Both California and federal employment law provide protections for employees that report employer wrongdoing to a government agency. Employees are also protected for reporting violations of California state constitutional law. Employees who report violations are generally known as "whistleblowers."
The law provides protection for whistleblowers because it’s important that employees speak up when violations occur. Both federal and California law adopt legal standards that favor the operation of any business—as long as they’re operating in a safe and lawful manner. Employees that decide to speak up for their rights have a legal claim for whistleblowing retaliation if their employer decides to punish them for speaking out.
An employee who reports legal or employment violations helps create better workplace conditions for both themselves and their co-workers. Unfortunately, some employers disregard employee rights to save money or time. To encourage employees to step forward and report wrongdoing at their workplace, both California and Federal employment and labor law provide protections and financial incentives to support employees that exercise their legal rights.
An employee does not need to know for sure whether an employer has violated the law before reporting the potential violation. An employee only needs to have a reasonably based suspicion of illegal activity.
There are many actions that whistleblowers will receive protections for if they report them to the appropriate government agency in reporting. The facts will vary from case-to-case. Common employer violations include:
If an employer takes one or more of these actions, the employee will receive legal protections for whistleblowing.
An employee does not have to be fired from work to file a whistleblower claim. Any action taken by an employer to punish an employee for speaking up for their rights or reporting a legal violation supports a legal claim. The list below contains just a few examples of employer retaliation:
In some cases, there may be evidence of both legitimate and illegal factors contributing to an employer’s illegal treatment of an employee. California courts have recognized this problem and only require employees show that an illegitimate factor played a motivating or substantial role in their treatment of an employee. Once this has been established, the employer has the burden to show that they would have made the same decision even if they had not taken the illegitimate reason into account.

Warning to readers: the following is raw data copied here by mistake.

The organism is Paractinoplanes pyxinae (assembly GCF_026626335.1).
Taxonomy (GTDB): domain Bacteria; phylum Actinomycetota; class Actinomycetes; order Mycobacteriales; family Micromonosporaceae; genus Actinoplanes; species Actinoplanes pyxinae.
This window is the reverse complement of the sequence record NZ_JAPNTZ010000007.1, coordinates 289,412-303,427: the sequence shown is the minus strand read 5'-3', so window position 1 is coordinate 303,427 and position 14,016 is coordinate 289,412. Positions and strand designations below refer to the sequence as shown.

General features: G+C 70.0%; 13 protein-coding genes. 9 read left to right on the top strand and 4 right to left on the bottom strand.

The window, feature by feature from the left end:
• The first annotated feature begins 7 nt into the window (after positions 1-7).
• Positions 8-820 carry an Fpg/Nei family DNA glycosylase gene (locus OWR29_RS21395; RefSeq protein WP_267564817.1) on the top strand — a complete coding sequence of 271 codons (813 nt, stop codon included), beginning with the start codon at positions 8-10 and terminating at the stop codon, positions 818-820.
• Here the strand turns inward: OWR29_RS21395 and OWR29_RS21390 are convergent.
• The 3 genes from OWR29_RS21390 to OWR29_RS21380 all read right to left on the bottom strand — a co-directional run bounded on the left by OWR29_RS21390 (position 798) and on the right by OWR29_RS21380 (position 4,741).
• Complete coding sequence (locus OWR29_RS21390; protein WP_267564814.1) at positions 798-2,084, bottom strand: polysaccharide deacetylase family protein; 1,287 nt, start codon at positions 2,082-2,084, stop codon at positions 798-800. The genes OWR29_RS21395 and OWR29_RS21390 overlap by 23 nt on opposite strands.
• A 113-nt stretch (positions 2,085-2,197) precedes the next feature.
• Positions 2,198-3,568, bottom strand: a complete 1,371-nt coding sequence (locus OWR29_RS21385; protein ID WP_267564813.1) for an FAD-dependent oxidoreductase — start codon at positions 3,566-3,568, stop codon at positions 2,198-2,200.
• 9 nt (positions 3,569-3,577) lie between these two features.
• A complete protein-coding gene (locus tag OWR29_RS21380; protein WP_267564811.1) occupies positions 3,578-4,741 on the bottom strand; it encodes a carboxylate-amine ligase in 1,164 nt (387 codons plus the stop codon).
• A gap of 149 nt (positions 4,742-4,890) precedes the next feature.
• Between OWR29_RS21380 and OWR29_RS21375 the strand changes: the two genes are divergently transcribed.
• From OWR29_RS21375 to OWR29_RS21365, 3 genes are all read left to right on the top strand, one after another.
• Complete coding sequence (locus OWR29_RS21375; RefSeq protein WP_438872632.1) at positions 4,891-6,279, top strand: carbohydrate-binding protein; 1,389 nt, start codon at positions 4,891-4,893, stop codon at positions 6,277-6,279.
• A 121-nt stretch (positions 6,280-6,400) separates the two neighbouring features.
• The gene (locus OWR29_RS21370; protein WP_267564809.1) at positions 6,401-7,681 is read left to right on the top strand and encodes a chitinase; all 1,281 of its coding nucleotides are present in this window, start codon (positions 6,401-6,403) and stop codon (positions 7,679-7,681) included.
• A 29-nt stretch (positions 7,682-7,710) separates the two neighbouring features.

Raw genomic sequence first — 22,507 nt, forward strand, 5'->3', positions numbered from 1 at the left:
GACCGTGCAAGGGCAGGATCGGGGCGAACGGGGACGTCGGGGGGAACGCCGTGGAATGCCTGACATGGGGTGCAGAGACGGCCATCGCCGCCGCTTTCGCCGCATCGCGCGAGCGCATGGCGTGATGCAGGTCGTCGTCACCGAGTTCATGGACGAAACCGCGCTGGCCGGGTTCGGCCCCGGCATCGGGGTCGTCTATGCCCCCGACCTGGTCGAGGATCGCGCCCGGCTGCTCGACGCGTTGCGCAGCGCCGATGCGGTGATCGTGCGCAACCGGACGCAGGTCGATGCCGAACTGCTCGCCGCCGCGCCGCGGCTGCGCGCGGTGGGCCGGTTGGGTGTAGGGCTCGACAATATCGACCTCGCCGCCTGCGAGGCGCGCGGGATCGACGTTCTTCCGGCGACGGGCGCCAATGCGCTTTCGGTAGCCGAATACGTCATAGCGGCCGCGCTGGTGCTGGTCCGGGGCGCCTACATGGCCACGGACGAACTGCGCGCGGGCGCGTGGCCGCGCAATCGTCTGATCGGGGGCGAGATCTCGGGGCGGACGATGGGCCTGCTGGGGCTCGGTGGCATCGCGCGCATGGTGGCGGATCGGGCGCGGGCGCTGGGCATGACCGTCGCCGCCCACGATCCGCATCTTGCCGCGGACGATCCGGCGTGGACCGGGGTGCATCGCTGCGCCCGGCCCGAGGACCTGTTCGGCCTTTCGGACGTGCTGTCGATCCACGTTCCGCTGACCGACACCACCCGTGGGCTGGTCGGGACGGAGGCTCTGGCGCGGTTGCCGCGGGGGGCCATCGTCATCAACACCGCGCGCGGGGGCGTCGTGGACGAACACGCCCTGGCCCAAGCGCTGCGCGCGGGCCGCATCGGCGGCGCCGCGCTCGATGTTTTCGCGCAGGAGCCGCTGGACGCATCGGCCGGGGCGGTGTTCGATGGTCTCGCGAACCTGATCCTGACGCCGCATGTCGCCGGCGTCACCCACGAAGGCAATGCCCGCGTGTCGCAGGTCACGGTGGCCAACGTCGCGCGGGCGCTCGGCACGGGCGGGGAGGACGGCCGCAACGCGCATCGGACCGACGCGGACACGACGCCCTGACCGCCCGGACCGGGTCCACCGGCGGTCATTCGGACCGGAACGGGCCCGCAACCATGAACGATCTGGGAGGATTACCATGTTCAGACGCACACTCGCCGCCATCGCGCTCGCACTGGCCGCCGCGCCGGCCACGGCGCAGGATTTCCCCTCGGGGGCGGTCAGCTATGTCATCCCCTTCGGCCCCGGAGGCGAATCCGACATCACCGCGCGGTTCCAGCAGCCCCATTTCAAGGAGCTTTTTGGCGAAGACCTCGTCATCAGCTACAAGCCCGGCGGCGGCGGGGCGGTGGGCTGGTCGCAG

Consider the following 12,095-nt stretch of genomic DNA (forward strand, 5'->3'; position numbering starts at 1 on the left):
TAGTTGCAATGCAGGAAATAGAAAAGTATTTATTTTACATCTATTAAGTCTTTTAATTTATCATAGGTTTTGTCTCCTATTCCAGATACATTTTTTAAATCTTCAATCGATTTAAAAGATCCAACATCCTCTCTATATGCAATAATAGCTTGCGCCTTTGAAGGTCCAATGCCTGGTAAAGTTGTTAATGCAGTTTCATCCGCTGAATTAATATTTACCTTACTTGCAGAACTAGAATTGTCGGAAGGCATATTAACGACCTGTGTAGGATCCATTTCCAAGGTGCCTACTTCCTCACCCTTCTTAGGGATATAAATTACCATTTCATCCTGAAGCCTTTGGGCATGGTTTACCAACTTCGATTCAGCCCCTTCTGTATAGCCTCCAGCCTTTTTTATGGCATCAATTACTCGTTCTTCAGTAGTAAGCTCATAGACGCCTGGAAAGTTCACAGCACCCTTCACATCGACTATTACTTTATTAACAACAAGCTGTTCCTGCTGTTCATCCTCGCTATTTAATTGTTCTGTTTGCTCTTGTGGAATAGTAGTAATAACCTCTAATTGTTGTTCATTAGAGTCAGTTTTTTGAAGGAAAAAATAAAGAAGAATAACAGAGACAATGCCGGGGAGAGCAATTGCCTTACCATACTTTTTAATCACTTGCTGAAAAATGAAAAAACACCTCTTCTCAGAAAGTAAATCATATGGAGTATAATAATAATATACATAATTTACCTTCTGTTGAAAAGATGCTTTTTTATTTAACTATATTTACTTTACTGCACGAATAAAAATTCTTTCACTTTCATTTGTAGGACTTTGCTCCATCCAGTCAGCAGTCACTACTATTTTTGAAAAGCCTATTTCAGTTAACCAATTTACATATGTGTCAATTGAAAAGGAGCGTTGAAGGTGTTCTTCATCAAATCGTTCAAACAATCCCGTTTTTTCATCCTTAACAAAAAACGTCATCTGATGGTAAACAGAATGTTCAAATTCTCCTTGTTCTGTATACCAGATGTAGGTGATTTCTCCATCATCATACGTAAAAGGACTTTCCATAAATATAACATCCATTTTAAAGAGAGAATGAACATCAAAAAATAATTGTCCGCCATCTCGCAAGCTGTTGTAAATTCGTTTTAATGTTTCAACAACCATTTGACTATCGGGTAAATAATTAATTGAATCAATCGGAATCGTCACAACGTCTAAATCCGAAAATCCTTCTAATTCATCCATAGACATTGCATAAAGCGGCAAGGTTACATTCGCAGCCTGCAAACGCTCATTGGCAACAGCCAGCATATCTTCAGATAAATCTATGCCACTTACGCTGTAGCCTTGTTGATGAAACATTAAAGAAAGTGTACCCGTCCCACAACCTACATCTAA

If an employer retaliates against a whistleblower who files a legal claim, the employee has several legal solutions. These include:
Other damages can depend on the facts of the employee’s situation, but certain claims can result in important money damages for the employee.
Under the False Claims Act, for example, whistleblowers can be rewarded with 15–25% of the money that the government recovers as a result of the government’s qui tam lawsuits. Qui tam lawsuits commonly involve employers knowingly submitting false or fraudulent bills to the government.
These strong rewards serve as an important deterrent to employer retaliation.
In every employment law case, the statute of limitations sets a cap on how long employees can wait to file their case. Cases that are filed after the statute of limitations are often not successful and can be rejected for many reasons.
In whistleblowing or retaliation cases, the statute of limitations is anywhere between 90 days to 6 years. Even though the statute of limitations can be several years, it is important for employees to act as soon as possible to obtain and preserve evidence in their favor. Before any employment law case begins, several months of investigation and preparation may be required.
Speak to an attorney immediately if you suspect your rights have been violated.
If you feel that your employer took retaliatory action against you for speaking up, call a Los Angeles and Orange County employee-rights attorney at (949) 954-8181 for a complimentary confidential consultation to discuss your solutions and remedies under California and Federal employment and labor law.
Labor Code, § 1102.5.
Green v. Ralee Eng. Co. (1998) 19 Cal.4th 66, 87.
Id. at 85.
Collier v. Sup.Ct. (MCA, Inc.) (1991) 228 Cal.App.3d 1117, 1123.
Holmes v. General Dynamics Corp. (1993) 17 Cal.App.4th 1418, 1429.
California False Claims Act, Gov't Code, § 12653; Federal False Claims Act, 31 U.S.C. §§ 3729, 3730, subd. (b).
Skillsky v. Lucky Stores, Inc. (9th Cir. 1990) 893 F.2d 1088, 1094.
Labor Code, §132a.
Bus. & Profs. Code, § 16600; D'sa v. Playhut, Inc. (2000) 85 Cal.App.4th 927, 933.
Jie v. Liang Tai Knitwear Co. (2001) 89 Cal.App.4th 654, 660–661.
Labor Code, §§ 1101–1102; Ali v. L.A. Focus Publication (2003) 112 Cal.App.4th 1477, 1487–1488.
Labor Code, §1102.5 subd. (b).
Anderson v. Pacific Bell (1988) 204 Cal.App.3d 277, 283.
Grant-Burton v. Covenant Care, Inc. (2002) 99 Cal.App.4th 1361, 1379.
Gov't Code, § 12653, subd. (c).
Labor Code, § 6310, subd. (b).
31 U.S.C. §§ 3729–3733.
31 U.S.C. § 3730, subd. (d).
I.R.C. § 7623, subd. (b)(1).
18 U.S.C. § 1514A; 31 U.S.C. § 3731, subd. (b)(1).